Pew Research Center in a recent poll found the varying support for the ‘Shariah Law’ in different Muslim majority countries.
Shariah Law or sharia is different things for different people. For the Islamophobes, it is bogeyman for fear mongering, to stir up support for the right wing agendas in the Western countries. For the religious parties in the Muslim majority countries it is get the vote out slogan, by appealing to the religious sentiments. For the Mullahs it is a tool to gain political influence and maintain their street power by controlling the mobs. For the average Muslim, who is religious in personal life but naive about the ways of politics and governance, it is an amorphous concept that is never well defined. It is perhaps his or her desire for utopia, for a better world with greater justice, prosperity and happiness. It is a dream like in America what has been described by the political leaders in their stump speeches as the “American Dream!”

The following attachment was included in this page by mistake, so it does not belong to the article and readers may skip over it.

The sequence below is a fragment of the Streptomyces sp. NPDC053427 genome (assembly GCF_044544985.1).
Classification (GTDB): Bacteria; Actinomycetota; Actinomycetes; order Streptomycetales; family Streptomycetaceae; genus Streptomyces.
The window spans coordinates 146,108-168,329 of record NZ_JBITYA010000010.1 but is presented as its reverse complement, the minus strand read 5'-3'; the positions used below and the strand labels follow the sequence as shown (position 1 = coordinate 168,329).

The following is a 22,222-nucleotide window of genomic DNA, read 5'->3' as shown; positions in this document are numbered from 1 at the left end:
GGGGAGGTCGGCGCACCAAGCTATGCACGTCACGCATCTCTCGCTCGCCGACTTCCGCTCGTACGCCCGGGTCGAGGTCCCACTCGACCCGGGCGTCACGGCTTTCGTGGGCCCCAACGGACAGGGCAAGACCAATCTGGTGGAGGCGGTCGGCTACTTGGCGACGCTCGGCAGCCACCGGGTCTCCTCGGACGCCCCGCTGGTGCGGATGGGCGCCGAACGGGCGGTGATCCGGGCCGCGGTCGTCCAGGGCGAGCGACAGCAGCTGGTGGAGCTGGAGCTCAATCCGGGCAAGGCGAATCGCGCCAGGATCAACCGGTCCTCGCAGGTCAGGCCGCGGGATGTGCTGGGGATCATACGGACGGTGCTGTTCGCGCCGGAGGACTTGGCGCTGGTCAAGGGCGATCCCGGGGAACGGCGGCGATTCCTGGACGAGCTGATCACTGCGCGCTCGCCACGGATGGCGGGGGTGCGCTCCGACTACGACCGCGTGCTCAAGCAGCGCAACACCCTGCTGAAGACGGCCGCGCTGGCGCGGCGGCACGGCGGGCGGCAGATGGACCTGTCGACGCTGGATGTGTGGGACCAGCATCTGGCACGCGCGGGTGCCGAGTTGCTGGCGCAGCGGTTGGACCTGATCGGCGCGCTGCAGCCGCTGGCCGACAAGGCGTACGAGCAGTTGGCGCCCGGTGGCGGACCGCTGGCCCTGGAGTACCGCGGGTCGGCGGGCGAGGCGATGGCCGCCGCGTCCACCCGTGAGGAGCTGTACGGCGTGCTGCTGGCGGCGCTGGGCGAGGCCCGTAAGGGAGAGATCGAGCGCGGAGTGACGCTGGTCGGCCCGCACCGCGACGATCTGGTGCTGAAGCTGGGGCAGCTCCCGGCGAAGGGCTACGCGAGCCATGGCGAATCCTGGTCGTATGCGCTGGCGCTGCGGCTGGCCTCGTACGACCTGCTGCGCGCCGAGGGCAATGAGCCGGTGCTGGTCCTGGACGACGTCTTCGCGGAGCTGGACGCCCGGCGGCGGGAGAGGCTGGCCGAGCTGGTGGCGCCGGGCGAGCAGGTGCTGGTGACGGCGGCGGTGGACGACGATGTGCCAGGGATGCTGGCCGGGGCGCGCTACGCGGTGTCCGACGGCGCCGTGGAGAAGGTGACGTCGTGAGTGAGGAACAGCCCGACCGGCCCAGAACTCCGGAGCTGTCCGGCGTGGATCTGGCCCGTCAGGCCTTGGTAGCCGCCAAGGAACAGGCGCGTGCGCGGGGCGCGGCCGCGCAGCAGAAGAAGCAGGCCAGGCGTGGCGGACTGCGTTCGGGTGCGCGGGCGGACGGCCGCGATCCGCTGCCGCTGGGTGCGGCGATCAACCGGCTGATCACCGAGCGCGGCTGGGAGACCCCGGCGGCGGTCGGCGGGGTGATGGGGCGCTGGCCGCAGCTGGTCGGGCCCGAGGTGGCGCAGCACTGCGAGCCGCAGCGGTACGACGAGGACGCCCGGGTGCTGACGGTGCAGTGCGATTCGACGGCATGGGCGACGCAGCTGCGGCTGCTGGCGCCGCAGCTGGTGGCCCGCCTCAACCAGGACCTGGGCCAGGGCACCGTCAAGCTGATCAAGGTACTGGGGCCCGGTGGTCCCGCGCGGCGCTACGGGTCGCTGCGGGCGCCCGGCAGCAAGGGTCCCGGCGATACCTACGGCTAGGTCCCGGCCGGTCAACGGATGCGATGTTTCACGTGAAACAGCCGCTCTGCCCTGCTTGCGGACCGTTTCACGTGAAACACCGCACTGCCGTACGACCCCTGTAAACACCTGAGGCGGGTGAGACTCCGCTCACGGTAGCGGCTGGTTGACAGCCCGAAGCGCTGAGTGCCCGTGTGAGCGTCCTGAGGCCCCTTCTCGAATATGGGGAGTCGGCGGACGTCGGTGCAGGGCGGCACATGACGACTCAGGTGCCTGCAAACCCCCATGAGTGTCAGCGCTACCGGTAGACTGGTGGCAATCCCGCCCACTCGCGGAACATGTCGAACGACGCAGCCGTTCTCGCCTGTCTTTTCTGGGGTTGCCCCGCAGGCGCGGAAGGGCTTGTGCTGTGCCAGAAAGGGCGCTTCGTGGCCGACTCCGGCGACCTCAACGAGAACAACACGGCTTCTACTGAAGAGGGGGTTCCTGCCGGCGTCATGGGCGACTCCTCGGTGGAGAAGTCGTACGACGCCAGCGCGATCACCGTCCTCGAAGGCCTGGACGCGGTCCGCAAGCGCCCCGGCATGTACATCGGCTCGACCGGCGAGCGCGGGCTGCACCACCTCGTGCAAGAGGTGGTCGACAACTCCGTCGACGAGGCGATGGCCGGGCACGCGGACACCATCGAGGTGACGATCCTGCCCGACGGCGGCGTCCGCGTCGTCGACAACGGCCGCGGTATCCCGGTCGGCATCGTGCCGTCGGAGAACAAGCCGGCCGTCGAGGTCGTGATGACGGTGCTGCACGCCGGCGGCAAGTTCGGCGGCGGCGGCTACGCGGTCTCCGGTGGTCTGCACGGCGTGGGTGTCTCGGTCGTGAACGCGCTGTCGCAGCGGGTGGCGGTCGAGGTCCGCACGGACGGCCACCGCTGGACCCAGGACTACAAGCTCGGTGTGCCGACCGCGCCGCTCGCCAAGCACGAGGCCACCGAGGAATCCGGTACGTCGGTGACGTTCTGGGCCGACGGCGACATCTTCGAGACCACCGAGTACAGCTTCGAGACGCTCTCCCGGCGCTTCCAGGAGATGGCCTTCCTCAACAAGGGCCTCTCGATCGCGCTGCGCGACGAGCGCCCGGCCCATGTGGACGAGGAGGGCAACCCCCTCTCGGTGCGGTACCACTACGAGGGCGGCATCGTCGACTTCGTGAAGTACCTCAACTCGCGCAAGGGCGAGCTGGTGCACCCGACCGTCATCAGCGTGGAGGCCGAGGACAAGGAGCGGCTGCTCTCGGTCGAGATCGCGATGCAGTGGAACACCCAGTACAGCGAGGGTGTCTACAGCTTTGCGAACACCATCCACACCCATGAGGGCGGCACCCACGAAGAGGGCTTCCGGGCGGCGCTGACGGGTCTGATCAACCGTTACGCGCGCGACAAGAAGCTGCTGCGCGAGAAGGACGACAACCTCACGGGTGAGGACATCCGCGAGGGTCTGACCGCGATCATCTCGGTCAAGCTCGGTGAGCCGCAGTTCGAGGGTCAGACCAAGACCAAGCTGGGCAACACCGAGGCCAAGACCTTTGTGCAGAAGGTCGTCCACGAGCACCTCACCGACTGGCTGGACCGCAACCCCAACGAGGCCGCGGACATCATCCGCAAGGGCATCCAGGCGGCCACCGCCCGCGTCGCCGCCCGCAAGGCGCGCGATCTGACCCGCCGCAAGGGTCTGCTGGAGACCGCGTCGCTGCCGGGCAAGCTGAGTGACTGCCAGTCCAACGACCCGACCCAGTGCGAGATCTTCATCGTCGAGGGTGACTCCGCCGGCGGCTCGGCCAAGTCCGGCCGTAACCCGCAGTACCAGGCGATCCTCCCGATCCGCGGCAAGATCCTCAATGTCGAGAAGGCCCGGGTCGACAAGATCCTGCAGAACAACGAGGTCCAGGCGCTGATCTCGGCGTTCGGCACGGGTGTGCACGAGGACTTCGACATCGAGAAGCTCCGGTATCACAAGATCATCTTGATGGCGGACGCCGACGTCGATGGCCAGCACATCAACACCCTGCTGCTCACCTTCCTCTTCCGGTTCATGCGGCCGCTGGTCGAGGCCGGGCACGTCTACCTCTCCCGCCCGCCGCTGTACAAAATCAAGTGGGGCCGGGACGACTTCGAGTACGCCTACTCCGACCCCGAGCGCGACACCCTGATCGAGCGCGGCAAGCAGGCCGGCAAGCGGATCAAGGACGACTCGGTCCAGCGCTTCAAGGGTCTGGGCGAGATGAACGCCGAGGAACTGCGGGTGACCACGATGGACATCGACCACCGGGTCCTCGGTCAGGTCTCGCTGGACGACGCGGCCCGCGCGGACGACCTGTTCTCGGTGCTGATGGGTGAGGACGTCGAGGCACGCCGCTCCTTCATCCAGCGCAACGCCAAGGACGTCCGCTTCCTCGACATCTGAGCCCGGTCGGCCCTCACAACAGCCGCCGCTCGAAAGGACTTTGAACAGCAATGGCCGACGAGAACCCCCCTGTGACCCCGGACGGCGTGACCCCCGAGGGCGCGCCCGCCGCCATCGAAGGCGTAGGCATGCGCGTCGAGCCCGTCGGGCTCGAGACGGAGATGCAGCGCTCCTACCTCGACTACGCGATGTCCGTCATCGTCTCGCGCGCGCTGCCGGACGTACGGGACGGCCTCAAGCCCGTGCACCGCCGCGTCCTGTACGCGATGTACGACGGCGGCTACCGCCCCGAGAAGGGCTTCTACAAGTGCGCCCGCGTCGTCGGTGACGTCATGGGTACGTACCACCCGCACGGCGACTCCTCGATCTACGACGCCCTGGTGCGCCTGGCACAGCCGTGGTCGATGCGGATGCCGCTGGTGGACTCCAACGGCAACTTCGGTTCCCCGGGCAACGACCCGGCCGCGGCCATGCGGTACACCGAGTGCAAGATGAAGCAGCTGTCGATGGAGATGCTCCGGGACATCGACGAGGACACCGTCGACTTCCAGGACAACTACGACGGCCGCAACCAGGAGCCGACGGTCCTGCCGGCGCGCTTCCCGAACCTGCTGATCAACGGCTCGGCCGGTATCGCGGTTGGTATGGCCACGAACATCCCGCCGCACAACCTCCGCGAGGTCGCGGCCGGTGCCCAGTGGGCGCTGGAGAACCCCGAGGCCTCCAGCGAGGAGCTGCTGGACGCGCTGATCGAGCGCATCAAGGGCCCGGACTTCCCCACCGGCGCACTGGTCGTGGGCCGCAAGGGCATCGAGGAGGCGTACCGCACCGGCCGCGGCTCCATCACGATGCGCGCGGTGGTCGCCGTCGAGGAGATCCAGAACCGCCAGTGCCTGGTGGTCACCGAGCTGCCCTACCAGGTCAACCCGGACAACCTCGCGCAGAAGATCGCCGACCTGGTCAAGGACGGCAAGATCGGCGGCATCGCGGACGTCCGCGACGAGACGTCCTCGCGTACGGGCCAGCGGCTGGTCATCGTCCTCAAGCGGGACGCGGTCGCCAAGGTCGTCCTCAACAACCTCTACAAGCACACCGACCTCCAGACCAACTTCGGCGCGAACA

According to a detailed survey of the Muslim populations by the Pew Research Center:
Overwhelming percentages of Muslims in many countries want Islamic law (sharia) to be the official law of the land, according to a worldwide survey by the Pew Research Center. But many supporters of sharia say it should apply only to their country’s Muslim population.
Moreover, Muslims are not equally comfortable with all aspects of sharia: While most favor using religious law in family and property disputes, fewer support the application of severe punishments – such as whippings or cutting off hands – in criminal cases. The survey also shows that Muslims differ widely in how they interpret certain aspects of sharia, including whether divorce and family planning are morally acceptable.